The Salvation Army Food Bank is continuing to feel the pinch of the slow down of the economy as demand has risen over the summer.
What is troubling according to Sheils is the faces of the users are changing.
“What amplifies this concern is that the increase is primarily single mothers with children,” said Sheils.
He says there has been a drop of 50 per cent of single people using the food banks. He speculates it is because they have moved on, or have found employment. While this might sound like a positive, Sheils explains that often single people are more mobile and it is easier for them to move and find work than for a family.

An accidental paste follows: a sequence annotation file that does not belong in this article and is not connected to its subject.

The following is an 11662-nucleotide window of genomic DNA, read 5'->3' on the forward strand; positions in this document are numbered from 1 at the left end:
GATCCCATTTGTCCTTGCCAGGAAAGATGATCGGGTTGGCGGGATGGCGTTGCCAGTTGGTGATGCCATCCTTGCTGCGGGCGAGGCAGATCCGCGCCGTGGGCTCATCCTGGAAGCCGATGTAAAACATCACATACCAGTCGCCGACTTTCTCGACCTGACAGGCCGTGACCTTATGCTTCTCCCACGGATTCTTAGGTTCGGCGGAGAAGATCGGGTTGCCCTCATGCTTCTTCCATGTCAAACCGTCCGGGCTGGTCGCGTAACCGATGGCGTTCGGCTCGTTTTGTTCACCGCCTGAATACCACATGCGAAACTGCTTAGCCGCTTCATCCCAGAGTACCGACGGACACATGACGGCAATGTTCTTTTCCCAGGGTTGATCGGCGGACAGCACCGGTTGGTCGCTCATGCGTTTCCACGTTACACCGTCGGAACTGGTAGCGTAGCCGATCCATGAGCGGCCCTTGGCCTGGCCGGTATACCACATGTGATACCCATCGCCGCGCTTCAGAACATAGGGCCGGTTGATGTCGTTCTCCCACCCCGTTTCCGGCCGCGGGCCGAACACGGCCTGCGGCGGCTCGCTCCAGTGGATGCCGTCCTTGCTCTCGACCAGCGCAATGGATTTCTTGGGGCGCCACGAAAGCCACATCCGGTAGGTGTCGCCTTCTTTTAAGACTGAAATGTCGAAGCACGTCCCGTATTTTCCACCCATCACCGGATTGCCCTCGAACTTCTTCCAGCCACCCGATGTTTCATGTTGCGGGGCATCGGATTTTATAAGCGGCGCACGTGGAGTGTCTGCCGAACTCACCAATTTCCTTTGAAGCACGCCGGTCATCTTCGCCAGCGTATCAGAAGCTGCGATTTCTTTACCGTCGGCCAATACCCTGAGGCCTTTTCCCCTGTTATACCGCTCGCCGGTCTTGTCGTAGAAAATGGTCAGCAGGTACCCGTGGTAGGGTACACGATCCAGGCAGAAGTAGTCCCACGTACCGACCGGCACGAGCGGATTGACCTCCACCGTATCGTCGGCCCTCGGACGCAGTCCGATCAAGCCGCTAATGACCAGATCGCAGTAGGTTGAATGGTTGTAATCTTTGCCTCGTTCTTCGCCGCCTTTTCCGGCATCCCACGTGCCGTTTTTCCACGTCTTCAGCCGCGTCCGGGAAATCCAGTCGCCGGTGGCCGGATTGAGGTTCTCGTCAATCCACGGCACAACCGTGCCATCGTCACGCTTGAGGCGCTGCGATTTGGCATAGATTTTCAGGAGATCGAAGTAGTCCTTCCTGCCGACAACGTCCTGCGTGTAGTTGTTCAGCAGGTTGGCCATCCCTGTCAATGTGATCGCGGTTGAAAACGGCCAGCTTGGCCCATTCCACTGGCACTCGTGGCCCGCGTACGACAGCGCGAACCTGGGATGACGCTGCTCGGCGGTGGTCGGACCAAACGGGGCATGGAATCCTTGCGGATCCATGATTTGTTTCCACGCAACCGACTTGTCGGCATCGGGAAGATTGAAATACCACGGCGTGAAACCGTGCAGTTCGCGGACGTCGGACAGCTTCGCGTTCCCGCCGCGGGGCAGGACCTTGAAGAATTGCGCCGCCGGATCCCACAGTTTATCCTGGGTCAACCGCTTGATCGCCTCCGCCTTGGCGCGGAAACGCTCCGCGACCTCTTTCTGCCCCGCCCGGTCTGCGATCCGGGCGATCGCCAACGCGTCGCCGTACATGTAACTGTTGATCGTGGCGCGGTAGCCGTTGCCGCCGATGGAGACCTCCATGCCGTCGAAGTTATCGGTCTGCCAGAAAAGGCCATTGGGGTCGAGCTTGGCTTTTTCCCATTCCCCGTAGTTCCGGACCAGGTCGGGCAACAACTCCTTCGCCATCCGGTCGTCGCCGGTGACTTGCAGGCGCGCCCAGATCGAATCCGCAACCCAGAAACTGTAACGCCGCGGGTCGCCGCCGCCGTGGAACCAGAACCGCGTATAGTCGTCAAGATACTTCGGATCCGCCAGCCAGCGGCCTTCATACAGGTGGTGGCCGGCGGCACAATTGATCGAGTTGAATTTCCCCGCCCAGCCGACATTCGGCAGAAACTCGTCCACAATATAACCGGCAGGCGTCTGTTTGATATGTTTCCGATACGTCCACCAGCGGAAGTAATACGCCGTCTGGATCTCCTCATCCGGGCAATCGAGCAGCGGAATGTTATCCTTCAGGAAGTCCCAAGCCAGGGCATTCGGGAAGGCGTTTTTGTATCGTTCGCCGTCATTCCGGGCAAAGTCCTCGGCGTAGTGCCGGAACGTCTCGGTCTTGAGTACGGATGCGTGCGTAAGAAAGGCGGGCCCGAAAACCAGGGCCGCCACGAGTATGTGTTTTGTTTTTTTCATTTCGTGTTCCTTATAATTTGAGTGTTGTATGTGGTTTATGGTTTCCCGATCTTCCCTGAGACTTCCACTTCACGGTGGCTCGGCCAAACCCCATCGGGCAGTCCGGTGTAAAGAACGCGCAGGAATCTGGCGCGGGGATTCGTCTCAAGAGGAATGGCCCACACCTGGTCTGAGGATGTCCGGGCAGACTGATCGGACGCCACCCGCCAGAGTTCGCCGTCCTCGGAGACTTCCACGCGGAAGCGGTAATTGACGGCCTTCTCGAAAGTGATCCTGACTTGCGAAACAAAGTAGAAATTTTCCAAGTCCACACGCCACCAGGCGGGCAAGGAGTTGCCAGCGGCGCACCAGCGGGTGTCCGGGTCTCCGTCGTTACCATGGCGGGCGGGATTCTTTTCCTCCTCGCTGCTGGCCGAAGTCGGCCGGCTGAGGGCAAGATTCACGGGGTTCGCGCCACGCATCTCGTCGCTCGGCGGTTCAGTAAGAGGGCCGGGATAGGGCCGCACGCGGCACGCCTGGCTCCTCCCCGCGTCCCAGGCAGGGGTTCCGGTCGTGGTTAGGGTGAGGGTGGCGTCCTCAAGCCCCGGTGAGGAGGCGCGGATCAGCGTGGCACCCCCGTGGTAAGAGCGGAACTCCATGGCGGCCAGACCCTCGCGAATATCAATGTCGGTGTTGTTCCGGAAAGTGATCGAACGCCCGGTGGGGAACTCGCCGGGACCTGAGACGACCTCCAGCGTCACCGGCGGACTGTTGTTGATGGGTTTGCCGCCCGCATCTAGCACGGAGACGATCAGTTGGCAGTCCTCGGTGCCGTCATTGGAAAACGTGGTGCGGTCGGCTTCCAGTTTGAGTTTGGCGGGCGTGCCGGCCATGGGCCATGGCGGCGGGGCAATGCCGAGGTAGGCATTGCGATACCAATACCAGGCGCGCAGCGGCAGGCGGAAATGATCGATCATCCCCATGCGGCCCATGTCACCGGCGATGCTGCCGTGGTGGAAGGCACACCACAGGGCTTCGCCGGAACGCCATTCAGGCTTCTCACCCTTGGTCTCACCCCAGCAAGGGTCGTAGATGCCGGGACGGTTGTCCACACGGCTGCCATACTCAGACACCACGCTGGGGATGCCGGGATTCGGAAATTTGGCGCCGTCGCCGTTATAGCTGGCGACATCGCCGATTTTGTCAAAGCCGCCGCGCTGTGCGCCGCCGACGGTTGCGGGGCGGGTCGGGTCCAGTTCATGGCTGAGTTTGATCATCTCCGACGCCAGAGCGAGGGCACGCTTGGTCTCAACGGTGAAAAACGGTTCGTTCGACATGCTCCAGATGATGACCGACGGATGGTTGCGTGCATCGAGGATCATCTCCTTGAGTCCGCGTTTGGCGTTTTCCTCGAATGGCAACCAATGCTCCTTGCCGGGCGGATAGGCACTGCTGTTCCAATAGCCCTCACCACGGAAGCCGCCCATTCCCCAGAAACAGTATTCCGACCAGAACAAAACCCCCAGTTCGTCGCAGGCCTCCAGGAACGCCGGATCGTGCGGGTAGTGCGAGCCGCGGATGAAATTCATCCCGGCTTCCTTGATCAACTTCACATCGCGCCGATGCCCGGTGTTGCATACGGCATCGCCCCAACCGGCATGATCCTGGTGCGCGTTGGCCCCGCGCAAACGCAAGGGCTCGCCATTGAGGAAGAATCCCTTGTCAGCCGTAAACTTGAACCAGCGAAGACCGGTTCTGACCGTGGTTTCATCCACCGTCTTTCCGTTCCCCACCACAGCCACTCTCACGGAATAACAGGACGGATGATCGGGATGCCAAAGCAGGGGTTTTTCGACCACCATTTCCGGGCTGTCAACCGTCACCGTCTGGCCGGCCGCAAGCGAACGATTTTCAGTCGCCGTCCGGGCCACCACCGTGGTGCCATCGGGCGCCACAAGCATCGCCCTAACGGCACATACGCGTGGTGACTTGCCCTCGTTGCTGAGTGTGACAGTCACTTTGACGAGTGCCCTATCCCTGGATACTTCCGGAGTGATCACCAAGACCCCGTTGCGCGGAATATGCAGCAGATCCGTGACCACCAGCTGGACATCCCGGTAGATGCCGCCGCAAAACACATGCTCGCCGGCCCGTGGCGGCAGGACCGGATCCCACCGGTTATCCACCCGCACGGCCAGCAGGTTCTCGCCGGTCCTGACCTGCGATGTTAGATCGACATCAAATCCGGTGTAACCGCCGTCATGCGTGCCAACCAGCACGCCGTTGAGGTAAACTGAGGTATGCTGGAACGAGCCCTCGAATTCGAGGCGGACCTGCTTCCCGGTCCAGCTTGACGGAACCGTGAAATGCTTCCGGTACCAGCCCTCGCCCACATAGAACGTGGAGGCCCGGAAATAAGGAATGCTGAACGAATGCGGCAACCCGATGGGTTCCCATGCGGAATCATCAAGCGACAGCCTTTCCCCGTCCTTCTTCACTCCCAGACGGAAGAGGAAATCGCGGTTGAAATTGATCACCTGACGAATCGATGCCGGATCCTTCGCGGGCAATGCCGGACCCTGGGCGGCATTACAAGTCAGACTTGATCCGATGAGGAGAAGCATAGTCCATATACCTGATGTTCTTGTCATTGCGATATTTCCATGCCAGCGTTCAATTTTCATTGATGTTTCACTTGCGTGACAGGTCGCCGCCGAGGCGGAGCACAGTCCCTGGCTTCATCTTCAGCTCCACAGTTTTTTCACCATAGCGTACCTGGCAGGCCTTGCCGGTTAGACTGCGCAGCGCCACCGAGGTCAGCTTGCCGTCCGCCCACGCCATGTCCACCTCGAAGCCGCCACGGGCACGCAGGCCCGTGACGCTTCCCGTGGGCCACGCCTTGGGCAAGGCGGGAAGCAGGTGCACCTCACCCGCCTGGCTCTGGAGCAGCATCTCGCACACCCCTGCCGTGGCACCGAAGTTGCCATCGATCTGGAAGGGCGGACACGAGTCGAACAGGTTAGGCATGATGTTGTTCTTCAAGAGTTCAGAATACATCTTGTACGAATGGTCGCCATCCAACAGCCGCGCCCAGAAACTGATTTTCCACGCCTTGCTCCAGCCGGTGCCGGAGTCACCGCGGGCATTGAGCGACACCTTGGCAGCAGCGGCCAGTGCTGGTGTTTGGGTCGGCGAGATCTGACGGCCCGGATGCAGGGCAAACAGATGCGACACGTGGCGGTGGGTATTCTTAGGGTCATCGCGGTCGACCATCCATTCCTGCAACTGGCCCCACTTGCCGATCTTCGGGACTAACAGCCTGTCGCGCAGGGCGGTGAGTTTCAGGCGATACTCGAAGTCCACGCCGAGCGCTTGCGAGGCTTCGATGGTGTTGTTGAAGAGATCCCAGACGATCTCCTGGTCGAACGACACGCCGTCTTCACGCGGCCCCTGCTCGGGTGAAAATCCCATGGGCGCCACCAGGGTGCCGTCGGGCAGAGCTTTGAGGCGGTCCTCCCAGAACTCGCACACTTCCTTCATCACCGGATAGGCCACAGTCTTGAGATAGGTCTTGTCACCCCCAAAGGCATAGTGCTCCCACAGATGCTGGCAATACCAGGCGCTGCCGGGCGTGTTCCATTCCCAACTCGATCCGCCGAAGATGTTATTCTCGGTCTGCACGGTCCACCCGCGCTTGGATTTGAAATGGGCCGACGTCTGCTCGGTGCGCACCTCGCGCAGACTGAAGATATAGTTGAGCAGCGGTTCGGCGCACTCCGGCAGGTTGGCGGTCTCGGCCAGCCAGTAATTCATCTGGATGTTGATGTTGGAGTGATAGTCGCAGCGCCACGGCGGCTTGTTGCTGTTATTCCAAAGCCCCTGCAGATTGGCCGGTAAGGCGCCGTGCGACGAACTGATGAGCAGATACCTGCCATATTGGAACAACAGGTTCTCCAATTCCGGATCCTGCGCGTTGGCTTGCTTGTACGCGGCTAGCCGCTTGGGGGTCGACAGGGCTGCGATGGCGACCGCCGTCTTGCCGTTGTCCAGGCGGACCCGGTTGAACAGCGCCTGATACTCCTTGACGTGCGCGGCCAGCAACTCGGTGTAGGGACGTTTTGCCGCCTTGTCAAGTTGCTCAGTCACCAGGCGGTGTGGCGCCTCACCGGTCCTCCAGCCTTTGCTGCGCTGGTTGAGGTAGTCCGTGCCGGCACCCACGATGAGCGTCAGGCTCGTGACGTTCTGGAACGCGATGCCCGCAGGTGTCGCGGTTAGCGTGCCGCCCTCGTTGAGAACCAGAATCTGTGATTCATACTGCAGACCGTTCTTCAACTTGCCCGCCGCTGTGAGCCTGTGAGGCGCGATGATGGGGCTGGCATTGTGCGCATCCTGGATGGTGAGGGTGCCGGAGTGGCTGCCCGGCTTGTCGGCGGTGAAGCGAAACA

He adds the average size of families now need of help is three.
“Apparently the effects of the recession are still rippling through our community,” he said.
Some key items they are running low on include cereal, pasta sauce, baked beans, Hamburger Helper, tuna canned vegetables and Mr. Noodle.
Farm Credit Canada is putting together a food drive at the Drumheller Co-op on October 1, which may help alleviate some of the need.
Since January, 242 households, with 481 people, have been helped by The Salvation Army Family Services. Of them, 139 are children and 112 are new clients.